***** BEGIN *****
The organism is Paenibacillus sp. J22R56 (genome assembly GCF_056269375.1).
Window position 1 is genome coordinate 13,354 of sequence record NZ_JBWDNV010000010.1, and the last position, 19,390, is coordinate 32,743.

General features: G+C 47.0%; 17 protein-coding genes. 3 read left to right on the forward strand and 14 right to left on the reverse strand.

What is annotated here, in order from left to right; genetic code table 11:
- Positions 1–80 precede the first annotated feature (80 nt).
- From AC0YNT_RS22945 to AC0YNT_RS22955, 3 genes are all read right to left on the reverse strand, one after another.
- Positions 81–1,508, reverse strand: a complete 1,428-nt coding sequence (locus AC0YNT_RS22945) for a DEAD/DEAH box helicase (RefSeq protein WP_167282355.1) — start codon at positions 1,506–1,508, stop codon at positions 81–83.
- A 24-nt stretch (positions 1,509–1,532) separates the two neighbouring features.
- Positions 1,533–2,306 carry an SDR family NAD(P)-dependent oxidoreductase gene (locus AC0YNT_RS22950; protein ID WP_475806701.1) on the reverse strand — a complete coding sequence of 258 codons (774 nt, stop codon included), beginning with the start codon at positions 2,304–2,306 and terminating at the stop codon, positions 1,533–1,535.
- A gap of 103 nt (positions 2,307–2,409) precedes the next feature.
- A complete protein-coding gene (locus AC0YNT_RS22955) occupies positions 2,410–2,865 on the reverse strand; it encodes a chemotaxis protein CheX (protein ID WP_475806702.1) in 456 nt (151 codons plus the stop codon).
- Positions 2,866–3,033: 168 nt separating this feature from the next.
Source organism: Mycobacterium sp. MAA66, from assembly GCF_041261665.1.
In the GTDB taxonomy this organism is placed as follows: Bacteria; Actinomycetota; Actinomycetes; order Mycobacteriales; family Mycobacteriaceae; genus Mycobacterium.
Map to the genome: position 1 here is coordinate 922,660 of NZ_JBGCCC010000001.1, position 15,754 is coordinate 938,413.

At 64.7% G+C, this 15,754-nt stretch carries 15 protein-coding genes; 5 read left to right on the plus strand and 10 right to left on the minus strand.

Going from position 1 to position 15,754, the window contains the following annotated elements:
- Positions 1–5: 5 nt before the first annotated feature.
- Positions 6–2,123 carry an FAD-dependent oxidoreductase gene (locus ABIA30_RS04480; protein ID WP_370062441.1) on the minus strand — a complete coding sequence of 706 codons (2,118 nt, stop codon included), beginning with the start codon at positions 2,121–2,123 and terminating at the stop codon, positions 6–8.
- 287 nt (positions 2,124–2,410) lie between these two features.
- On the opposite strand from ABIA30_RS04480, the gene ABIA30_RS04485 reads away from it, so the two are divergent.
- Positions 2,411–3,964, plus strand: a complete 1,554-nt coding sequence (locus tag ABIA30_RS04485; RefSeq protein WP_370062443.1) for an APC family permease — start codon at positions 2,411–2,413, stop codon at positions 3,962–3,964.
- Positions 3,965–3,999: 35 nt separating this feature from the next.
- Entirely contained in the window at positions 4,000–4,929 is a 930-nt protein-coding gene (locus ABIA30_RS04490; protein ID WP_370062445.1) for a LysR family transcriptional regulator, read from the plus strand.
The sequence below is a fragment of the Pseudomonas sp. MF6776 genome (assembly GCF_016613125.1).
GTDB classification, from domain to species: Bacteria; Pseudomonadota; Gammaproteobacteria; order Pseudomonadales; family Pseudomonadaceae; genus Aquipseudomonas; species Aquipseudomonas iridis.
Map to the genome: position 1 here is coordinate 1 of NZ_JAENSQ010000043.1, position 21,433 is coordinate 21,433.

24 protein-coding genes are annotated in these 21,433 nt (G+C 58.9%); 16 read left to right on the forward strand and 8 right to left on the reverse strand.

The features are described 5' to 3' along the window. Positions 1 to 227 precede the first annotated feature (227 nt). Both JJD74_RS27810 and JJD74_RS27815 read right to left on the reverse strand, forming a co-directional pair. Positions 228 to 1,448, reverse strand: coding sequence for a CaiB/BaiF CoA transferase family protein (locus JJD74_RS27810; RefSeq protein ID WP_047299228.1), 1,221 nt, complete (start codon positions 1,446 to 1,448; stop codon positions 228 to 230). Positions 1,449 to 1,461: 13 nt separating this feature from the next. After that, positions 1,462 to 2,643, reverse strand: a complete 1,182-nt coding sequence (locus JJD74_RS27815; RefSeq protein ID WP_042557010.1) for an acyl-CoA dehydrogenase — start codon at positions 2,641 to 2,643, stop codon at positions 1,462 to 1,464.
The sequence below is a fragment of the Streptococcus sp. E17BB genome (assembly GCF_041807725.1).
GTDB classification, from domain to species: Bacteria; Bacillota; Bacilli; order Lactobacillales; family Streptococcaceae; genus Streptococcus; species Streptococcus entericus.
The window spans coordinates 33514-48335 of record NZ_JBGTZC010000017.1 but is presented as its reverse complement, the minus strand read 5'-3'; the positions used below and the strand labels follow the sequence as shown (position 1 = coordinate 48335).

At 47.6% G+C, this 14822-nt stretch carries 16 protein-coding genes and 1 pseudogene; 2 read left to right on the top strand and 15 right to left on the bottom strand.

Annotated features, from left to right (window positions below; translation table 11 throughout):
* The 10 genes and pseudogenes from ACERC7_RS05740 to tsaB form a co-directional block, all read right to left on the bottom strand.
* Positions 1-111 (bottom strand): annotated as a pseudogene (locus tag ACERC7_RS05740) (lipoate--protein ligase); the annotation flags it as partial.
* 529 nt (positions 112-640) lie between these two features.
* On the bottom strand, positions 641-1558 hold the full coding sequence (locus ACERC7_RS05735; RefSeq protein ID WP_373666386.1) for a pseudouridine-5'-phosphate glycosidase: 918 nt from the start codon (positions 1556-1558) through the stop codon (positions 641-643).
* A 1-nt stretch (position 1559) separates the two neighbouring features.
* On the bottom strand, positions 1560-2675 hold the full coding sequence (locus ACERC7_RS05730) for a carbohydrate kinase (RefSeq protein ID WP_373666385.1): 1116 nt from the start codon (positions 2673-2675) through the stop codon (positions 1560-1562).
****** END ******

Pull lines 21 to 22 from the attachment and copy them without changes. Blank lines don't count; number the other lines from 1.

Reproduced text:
- On the opposite strand from ABIA30_RS04480, the gene ABIA30_RS04485 reads away from it, so the two are divergent.
- Positions 2,411–3,964, plus strand: a complete 1,554-nt coding sequence (locus tag ABIA30_RS04485; RefSeq protein WP_370062443.1) for an APC family permease — start codon at positions 2,411–2,413, stop codon at positions 3,962–3,964.